Announcing APSAC's 2022 Advanced Training Institutes in San Diego

January 23, 2022

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APSAC is announcing two Advanced Training Pre-Conference Institutes in San Diego.


Intrafamilial Child Torture: An Emerging Category of Child Maltreatment

Intrafamilial Child Torture (ICT) is gaining recognition as a distinct form of child abuse that requires specialized reporting, investigation, intervention, and treatment. While there is ample research on politically motivated torture, which may include child victims, there has been very little research on children who are tortured at home by their parents and caregivers. Two articles published in 2014 discuss the medical diagnosis, and the other the criminal law definition, of child torture inflicted by parents. This training will expand upon these earlier works and offer a precise definition of Intrafamilial Child Torture (ICT) for use in child welfare, child mental health, for attorneys, law enforcement, clergy, and other child-maltreatment professions. It will introduce essential psychological dynamics of child torture in families. While these characteristics are not unique to ICT individually, their conflux creates a presentation best understood as intrafamilial child torture. This training will give participants an opportunity to practice applying the definition of child torture to case studies, complete a critical analysis of a real-life ICT case, and propose responsive actions for a variety of professions involved in the protection and treatment of children tortured by their caregivers.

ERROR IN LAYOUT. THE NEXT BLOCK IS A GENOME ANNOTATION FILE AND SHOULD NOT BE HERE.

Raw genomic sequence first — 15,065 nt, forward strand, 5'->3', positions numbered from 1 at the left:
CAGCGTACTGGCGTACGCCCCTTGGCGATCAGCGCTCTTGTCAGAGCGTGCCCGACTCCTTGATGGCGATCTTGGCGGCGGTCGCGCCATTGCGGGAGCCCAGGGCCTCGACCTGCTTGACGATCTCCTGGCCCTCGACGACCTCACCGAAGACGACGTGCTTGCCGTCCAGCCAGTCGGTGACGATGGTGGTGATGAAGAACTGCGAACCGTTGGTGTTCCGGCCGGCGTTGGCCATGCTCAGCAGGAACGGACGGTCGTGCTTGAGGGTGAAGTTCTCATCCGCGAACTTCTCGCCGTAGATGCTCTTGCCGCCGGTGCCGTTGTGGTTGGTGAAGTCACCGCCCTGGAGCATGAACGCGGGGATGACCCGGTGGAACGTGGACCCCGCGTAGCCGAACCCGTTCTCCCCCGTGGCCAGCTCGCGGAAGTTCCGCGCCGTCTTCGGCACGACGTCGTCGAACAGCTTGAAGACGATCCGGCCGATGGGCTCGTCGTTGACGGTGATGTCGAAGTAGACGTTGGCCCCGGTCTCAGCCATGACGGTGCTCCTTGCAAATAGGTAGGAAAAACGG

Presenters: Pamela Miller, JD, MSW, LISW-S; Judith S. Rycus, PhD, MSW; Stacie Schrieffer LeBlanc, JD, MEd; Viola Vaughan-Eden, PhD, MJ, LCSW


Adapting Forensic Interviews for Children who do not Speak

This workshop is intended for forensic interviewers who want to learn about interviewing children who do not speak or who are considered “non-verbal.” Through this workshop, participants will have increased understanding of verbal behavior and communication methods; increased knowledge of common biases regarding communicating with children who do not speak; increased knowledge of pre-interview considerations when preparing to interview a child who does not speak; and learn reliable and legally defensible techniques that can be applied in forensic interviews with these children. Participants will have opportunities to apply what they have learned through class and small group activities. This training is founded in forensic interviewing best practices with considerations and adaptations to account for individuals who do not speak, use gestures, use a communication device, or speak few words.

Presenter: Kate Homan, MS

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